These excerpts from my early web essays have not appeared in any of my published articles.
Readers who are seeking a general introduction to the topic
of autogynephilia are advised to begin with my article Becoming
What We Love.
"It's been seven years, and y'know what? I still get a thrill when I look at myself in the mirror and see girl, not boy."– Kate Bornstein, The Seven Year Itch"We have been raised to fear the yes within ourselves, our deepest cravings. But when we begin to live from within outward, in touch with the power of the erotic within ourselves, and allowing that power to inform and illuminate our actions upon the world around us, then we begin to be responsible to ourselves in the deepest sense."– Audre Lorde, Uses of the Erotic: The Erotic as Power
We autogynephiles must eventually confront the fact that the strongest feelings we know are tied to fantasies of being someone we are not. The emotions and desires that make us feel most alive seem as though they can never be actualized or expressed. The love and pride we should feel for our own bodies are absent: At worst, our bodies disgust us; at best, they are unsatisfactory and make us long for something different. Our attempts at intimacy are undermined by the fact that the selves we seem to be to others ar vastly different from our idealized internal selves, which ache to be touched and loved and seen in the form we wish them to have.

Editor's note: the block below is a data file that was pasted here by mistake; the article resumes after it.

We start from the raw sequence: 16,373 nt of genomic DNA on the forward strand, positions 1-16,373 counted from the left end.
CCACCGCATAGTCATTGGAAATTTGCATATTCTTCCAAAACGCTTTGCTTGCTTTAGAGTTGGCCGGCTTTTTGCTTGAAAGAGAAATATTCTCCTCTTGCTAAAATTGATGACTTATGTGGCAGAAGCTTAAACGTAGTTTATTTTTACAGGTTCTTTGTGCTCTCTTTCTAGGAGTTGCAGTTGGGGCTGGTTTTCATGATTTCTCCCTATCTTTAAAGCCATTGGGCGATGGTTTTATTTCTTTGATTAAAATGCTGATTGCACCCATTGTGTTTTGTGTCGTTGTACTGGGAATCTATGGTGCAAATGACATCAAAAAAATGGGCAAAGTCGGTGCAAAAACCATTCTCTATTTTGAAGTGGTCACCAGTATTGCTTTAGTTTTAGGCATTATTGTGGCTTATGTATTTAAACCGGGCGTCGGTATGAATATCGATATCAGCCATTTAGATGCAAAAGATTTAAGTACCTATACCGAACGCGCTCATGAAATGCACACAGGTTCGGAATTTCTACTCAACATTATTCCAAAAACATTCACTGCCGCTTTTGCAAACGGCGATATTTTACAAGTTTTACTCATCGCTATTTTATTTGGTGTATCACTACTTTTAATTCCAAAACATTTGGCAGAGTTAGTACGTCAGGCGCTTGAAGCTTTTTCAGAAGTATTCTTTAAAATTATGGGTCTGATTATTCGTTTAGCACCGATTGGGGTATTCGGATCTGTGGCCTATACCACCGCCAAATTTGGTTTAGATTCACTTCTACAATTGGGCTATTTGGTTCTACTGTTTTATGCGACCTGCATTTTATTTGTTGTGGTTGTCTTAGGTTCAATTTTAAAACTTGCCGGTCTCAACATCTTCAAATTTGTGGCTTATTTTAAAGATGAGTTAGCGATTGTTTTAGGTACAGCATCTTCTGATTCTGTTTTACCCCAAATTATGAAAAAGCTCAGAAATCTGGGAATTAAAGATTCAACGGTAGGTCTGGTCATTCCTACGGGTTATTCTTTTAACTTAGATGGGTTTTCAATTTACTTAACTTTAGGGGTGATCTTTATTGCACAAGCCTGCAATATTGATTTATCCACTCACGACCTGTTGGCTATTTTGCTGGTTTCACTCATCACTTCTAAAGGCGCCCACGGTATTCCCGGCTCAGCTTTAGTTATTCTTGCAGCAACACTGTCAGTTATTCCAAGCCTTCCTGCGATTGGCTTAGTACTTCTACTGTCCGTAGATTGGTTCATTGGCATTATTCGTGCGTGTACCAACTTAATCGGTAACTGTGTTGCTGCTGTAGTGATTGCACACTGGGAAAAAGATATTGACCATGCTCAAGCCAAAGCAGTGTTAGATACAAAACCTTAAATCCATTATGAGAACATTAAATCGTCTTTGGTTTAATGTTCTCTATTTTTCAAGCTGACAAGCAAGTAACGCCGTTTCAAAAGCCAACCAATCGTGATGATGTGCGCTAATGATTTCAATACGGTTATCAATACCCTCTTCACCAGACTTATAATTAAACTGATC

Our choices are unenviable. Trying to accommodate or compartmentalize our paraphilia sometimes works, at least for a while. Many strategies are available, and most of us try several. Crossdressing can be exciting, although it provides little lasting comfort to those of us who desperately want female bodies. Putting ourselves in all-male surroundings can temporarily facilitate our denial or repression by removing the reminders of who we desire to be. Throwing ourselves into our work, our hobbies, or our art provides satisfaction of a kind and helps us forget that which stirs us most. Habitual resort to fantasy in sexual situations is tempting, since it provides us with a brief respite from our unhappy reality. But continual retreat into fantasy inevitably leads to shame. It also precludes real connection to others and results in isolation, emptiness, and despair. Still, many of us never even consider our other option, transitioning; or, if we consider it, we do not go forward. We let our dreams languish. That is the safe choice, the easy choice. It is the choice that lets us keep our families, our possessions, and our reputations. If the price we pay is constant longing or emotional deadness, we can at least console ourselves that many others around us are paying the same price in their own way. The safe choice is the choice I made for thirty years, and it would have been frighteningly easy to have kept on making that same choice for thirty more.